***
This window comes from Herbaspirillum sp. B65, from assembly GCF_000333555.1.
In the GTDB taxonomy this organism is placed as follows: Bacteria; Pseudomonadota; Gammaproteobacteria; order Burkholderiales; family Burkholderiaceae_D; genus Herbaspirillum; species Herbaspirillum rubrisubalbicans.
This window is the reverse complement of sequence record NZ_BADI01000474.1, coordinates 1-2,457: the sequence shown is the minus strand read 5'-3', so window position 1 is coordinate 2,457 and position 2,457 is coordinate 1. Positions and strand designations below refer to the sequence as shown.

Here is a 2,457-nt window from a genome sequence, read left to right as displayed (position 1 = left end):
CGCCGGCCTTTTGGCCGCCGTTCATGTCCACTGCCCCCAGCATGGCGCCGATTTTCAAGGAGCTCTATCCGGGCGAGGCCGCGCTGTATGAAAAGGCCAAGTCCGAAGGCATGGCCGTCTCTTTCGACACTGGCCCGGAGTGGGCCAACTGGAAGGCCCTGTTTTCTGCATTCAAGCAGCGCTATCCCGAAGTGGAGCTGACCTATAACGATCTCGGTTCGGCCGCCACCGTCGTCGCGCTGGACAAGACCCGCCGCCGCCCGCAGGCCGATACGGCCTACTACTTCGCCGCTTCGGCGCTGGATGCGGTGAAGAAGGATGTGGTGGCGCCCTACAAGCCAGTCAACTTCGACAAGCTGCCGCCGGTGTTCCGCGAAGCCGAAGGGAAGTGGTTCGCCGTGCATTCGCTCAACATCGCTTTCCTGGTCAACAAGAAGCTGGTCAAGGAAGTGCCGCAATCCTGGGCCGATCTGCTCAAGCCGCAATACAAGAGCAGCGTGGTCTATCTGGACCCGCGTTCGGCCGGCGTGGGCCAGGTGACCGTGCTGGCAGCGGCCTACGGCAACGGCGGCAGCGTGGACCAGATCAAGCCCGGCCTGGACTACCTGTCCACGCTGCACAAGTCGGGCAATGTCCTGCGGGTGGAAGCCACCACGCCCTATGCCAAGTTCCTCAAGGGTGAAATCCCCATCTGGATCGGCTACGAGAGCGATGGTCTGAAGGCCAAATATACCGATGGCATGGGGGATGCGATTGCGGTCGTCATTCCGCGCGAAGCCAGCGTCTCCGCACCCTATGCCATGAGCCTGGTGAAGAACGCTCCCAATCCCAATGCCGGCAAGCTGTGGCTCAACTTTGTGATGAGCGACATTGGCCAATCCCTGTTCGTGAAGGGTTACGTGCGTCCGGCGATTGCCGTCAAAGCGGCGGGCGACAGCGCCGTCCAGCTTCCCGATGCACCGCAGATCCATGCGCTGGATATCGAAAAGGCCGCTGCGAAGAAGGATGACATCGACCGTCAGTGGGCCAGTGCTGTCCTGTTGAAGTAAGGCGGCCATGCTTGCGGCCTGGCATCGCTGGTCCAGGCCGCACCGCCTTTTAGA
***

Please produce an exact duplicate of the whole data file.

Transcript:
This window comes from Herbaspirillum sp. B65, from assembly GCF_000333555.1.
In the GTDB taxonomy this organism is placed as follows: Bacteria; Pseudomonadota; Gammaproteobacteria; order Burkholderiales; family Burkholderiaceae_D; genus Herbaspirillum; species Herbaspirillum rubrisubalbicans.
This window is the reverse complement of sequence record NZ_BADI01000474.1, coordinates 1-2,457: the sequence shown is the minus strand read 5'-3', so window position 1 is coordinate 2,457 and position 2,457 is coordinate 1. Positions and strand designations below refer to the sequence as shown.

Here is a 2,457-nt window from a genome sequence, read left to right as displayed (position 1 = left end):
CGCCGGCCTTTTGGCCGCCGTTCATGTCCACTGCCCCCAGCATGGCGCCGATTTTCAAGGAGCTCTATCCGGGCGAGGCCGCGCTGTATGAAAAGGCCAAGTCCGAAGGCATGGCCGTCTCTTTCGACACTGGCCCGGAGTGGGCCAACTGGAAGGCCCTGTTTTCTGCATTCAAGCAGCGCTATCCCGAAGTGGAGCTGACCTATAACGATCTCGGTTCGGCCGCCACCGTCGTCGCGCTGGACAAGACCCGCCGCCGCCCGCAGGCCGATACGGCCTACTACTTCGCCGCTTCGGCGCTGGATGCGGTGAAGAAGGATGTGGTGGCGCCCTACAAGCCAGTCAACTTCGACAAGCTGCCGCCGGTGTTCCGCGAAGCCGAAGGGAAGTGGTTCGCCGTGCATTCGCTCAACATCGCTTTCCTGGTCAACAAGAAGCTGGTCAAGGAAGTGCCGCAATCCTGGGCCGATCTGCTCAAGCCGCAATACAAGAGCAGCGTGGTCTATCTGGACCCGCGTTCGGCCGGCGTGGGCCAGGTGACCGTGCTGGCAGCGGCCTACGGCAACGGCGGCAGCGTGGACCAGATCAAGCCCGGCCTGGACTACCTGTCCACGCTGCACAAGTCGGGCAATGTCCTGCGGGTGGAAGCCACCACGCCCTATGCCAAGTTCCTCAAGGGTGAAATCCCCATCTGGATCGGCTACGAGAGCGATGGTCTGAAGGCCAAATATACCGATGGCATGGGGGATGCGATTGCGGTCGTCATTCCGCGCGAAGCCAGCGTCTCCGCACCCTATGCCATGAGCCTGGTGAAGAACGCTCCCAATCCCAATGCCGGCAAGCTGTGGCTCAACTTTGTGATGAGCGACATTGGCCAATCCCTGTTCGTGAAGGGTTACGTGCGTCCGGCGATTGCCGTCAAAGCGGCGGGCGACAGCGCCGTCCAGCTTCCCGATGCACCGCAGATCCATGCGCTGGATATCGAAAAGGCCGCTGCGAAGAAGGATGACATCGACCGTCAGTGGGCCAGTGCTGTCCTGTTGAAGTAAGGCGGCCATGCTTGCGGCCTGGCATCGCTGGTCCAGGCCGCACCGCCTTTTAGA